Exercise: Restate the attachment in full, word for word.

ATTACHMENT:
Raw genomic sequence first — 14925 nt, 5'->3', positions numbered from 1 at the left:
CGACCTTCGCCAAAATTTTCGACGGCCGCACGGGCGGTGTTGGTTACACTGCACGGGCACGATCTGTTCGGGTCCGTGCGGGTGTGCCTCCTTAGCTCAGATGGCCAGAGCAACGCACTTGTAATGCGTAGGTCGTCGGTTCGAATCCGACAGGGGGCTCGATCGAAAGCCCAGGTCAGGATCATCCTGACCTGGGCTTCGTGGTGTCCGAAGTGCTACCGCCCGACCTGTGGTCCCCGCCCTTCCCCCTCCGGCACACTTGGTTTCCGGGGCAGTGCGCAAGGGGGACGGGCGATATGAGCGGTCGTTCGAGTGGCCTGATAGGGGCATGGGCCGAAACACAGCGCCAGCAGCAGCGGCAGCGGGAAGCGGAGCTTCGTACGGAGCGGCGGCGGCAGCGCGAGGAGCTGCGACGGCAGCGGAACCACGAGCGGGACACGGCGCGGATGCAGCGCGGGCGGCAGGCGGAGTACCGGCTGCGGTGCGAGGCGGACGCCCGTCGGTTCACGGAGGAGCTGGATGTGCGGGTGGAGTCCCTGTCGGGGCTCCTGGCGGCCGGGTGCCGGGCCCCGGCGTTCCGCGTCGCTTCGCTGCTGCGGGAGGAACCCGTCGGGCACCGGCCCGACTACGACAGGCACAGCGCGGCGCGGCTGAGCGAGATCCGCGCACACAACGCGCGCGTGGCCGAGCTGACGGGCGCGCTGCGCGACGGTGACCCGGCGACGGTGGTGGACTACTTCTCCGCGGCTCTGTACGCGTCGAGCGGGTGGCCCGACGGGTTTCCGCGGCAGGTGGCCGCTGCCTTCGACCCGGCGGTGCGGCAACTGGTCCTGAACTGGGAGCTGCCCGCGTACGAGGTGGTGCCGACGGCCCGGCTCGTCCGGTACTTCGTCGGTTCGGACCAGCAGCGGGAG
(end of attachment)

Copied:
Raw genomic sequence first — 14925 nt, 5'->3', positions numbered from 1 at the left:
CGACCTTCGCCAAAATTTTCGACGGCCGCACGGGCGGTGTTGGTTACACTGCACGGGCACGATCTGTTCGGGTCCGTGCGGGTGTGCCTCCTTAGCTCAGATGGCCAGAGCAACGCACTTGTAATGCGTAGGTCGTCGGTTCGAATCCGACAGGGGGCTCGATCGAAAGCCCAGGTCAGGATCATCCTGACCTGGGCTTCGTGGTGTCCGAAGTGCTACCGCCCGACCTGTGGTCCCCGCCCTTCCCCCTCCGGCACACTTGGTTTCCGGGGCAGTGCGCAAGGGGGACGGGCGATATGAGCGGTCGTTCGAGTGGCCTGATAGGGGCATGGGCCGAAACACAGCGCCAGCAGCAGCGGCAGCGGGAAGCGGAGCTTCGTACGGAGCGGCGGCGGCAGCGCGAGGAGCTGCGACGGCAGCGGAACCACGAGCGGGACACGGCGCGGATGCAGCGCGGGCGGCAGGCGGAGTACCGGCTGCGGTGCGAGGCGGACGCCCGTCGGTTCACGGAGGAGCTGGATGTGCGGGTGGAGTCCCTGTCGGGGCTCCTGGCGGCCGGGTGCCGGGCCCCGGCGTTCCGCGTCGCTTCGCTGCTGCGGGAGGAACCCGTCGGGCACCGGCCCGACTACGACAGGCACAGCGCGGCGCGGCTGAGCGAGATCCGCGCACACAACGCGCGCGTGGCCGAGCTGACGGGCGCGCTGCGCGACGGTGACCCGGCGACGGTGGTGGACTACTTCTCCGCGGCTCTGTACGCGTCGAGCGGGTGGCCCGACGGGTTTCCGCGGCAGGTGGCCGCTGCCTTCGACCCGGCGGTGCGGCAACTGGTCCTGAACTGGGAGCTGCCCGCGTACGAGGTGGTGCCGACGGCCCGGCTCGTCCGGTACTTCGTCGGTTCGGACCAGCAGCGGGAG